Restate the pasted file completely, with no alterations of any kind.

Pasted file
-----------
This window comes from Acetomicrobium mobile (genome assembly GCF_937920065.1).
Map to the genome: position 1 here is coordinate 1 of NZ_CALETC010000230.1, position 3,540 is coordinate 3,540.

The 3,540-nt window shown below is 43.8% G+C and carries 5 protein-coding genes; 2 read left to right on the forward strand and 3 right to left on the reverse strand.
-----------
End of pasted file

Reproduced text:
This window comes from Acetomicrobium mobile (genome assembly GCF_937920065.1).
Map to the genome: position 1 here is coordinate 1 of NZ_CALETC010000230.1, position 3,540 is coordinate 3,540.

The 3,540-nt window shown below is 43.8% G+C and carries 5 protein-coding genes; 2 read left to right on the forward strand and 3 right to left on the reverse strand.